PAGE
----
Forget shredded carrots. There are many other salad add-ons just waiting for you. Peruse your farmer’s market tables and supermarket shelves to see what looks fresh and inviting. Thinly slice some fennel and add it in to the mix (just be sure to remove the hard inner core before you slice away). Cut crisp snap peas or green beans on a diagonal and sprinkle them atop your leaves. Lightly toast walnuts, sunflower, or pumpkin seeds scatter them in your bowl; all you need is a dry pan, a hot flame, and a sensitive nose/watchful eye to reveal when the toasting process is complete.
With a steady hand and a vegetable peeler, ribbons of asparagus and carrots gift new colors and crunch. Thinly sliced radishes can do the same. Finely diced scallions, garlic scapes, and shallots can add a fiery sharpness.
Season your leaves and make your own dressing
For all of salad’s seeming effortlessness, seasoning can be one of the trickiest parts to do well. You need to add the right bit of salt, the perfect amount of acidity and just enough good olive oil to bring your vegetable flavors into harmony.
A basic vinaigrette can be made in countless variations. I find that 2-3 parts oil to 1 part acid is the right ratio for my taste buds.
Investing in a high-quality extra virgin olive oil makes quite the difference. I’m partial to the strong, but not bitter, tastes of Southern Italian (especially Sicilian) olive oils. California also produces some incredible, and sustainably produced oils that are worth checking out.
For acid, red wine vinegar or fresh lemon juice will do the trick. You can also investigate sherry, Moscato, rice or cider vinegar for their own special flavors. I say, leave the watery balsamic vinegar on the shelf, unless you happen to have a high-quality version, made in the traditional manner from Modena, Italy. That black gold is vinegar on a whole other level.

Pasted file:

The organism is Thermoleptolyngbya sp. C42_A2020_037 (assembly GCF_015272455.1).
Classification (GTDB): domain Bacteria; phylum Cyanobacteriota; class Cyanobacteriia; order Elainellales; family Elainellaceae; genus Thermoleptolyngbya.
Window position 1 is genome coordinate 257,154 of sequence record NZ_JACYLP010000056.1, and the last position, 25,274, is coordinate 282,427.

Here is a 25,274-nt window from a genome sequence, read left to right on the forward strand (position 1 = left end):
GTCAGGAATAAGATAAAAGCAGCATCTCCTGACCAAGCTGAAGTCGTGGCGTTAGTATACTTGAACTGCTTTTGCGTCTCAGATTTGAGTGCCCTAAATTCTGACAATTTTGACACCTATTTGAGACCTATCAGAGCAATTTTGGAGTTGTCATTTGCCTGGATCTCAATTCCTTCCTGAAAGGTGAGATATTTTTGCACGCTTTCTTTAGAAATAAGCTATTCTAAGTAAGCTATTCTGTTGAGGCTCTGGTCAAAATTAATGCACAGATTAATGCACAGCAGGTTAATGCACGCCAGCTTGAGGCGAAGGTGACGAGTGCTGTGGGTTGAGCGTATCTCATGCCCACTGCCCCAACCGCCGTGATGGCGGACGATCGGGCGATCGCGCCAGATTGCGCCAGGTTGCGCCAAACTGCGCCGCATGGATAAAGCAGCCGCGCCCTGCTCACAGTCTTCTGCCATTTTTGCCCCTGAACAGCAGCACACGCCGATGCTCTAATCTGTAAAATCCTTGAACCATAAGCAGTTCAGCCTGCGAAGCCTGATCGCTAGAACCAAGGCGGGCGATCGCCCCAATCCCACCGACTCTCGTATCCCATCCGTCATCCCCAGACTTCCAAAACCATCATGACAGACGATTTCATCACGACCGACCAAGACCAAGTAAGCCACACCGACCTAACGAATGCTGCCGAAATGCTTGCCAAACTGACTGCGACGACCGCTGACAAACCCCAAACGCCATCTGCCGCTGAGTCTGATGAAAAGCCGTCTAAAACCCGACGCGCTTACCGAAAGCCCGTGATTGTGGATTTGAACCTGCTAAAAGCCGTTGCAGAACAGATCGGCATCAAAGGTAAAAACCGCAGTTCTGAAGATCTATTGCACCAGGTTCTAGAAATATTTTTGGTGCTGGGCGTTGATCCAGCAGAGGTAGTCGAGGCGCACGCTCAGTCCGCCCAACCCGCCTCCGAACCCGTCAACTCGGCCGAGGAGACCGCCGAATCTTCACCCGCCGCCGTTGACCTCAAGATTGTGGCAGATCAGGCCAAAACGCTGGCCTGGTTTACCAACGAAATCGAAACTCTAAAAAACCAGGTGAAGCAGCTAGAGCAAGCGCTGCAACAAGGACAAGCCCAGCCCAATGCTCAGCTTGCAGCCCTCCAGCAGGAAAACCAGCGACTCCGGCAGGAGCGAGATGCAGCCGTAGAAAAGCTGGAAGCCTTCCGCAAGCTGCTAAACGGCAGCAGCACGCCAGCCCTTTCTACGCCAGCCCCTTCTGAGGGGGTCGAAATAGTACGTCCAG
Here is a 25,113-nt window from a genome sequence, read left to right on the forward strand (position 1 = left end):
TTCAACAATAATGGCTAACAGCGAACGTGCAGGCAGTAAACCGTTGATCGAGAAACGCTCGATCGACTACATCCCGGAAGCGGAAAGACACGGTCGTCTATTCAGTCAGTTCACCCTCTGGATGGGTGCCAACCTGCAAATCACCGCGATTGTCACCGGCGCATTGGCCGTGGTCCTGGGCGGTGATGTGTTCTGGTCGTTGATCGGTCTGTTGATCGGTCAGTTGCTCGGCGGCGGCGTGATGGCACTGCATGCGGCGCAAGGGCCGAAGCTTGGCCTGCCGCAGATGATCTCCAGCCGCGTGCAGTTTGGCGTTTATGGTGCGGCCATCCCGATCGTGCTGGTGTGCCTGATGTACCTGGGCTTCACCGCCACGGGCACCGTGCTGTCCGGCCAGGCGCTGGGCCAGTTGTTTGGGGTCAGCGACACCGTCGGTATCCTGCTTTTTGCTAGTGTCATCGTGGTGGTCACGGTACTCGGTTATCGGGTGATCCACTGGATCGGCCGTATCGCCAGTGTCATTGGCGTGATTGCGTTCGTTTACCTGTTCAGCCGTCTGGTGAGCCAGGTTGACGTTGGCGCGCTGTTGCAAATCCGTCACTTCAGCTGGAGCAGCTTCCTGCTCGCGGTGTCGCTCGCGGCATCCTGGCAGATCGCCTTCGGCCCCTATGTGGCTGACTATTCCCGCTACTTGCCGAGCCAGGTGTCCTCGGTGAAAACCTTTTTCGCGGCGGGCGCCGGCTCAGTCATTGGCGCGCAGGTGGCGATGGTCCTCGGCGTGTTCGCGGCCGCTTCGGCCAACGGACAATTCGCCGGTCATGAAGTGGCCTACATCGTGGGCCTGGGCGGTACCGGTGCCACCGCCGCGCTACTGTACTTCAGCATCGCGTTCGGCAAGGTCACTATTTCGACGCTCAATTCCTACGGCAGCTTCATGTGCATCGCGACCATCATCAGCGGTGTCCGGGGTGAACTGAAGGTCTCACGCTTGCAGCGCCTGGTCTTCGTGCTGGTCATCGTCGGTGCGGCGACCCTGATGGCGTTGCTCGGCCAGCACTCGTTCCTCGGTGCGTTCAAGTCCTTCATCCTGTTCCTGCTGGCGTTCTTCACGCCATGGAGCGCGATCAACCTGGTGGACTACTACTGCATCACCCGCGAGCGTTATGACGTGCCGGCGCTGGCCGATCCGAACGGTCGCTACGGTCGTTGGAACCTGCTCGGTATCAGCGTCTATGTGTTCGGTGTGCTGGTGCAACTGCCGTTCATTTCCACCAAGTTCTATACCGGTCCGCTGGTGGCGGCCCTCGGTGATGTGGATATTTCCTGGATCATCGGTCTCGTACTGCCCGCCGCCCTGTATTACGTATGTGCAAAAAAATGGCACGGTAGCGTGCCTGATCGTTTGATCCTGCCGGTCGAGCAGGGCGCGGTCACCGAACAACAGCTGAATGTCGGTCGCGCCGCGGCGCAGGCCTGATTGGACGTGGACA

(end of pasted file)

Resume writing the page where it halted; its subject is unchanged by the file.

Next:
No citrus press to expel your lemon juice? No problem. Squeeze half a lemon in your cupped hand with a fork— just like I was taught in the FPR kitchen by the truly missed cook, character, and soul, Chris Petaja. The fresh juice will trickle out between your fingers while you hand holds any seeds or pulp that may be released in the process.
If you’d like to add more body to your salad dressing, whisk in a spoonful of Dijon mustard or white miso. A handful of chopped shallots or pounded/grated/chopped fresh garlic will further enhance the kick of your vinaigrette. Season with coarse salt and freshly ground pepper to taste.
Add the dressing before you serve it– and use your hands to mix
Instead of using spoons or tongs, try tossing the leaves with your (clean) bare hands. This will allow you to get a better sense of the amount of dressing to use and sense when your greens and added vegetables are perfectly coated.
Add a little bit of dressing at a time. Remember: you can always add more, but once you’ve overdressed or over seasoned, it is impossible to walk it back. You want the flavors of your leaves and vegetables to be perceptible beneath the seasoning.
As they say in Yoga, play with your edge. Taste your dressed salad before serving it. If you find it is not making your tastebuds sing, it may need a little bit more salt, or acid, or even another glug of olive oil. When it tastes just right, you’ll know.
Salad ideas for every season
Spring: Shaved asparagus with arugula, pistachios, Parmesan cheese, and avocado–just wonderful with a homemade lemon dressing.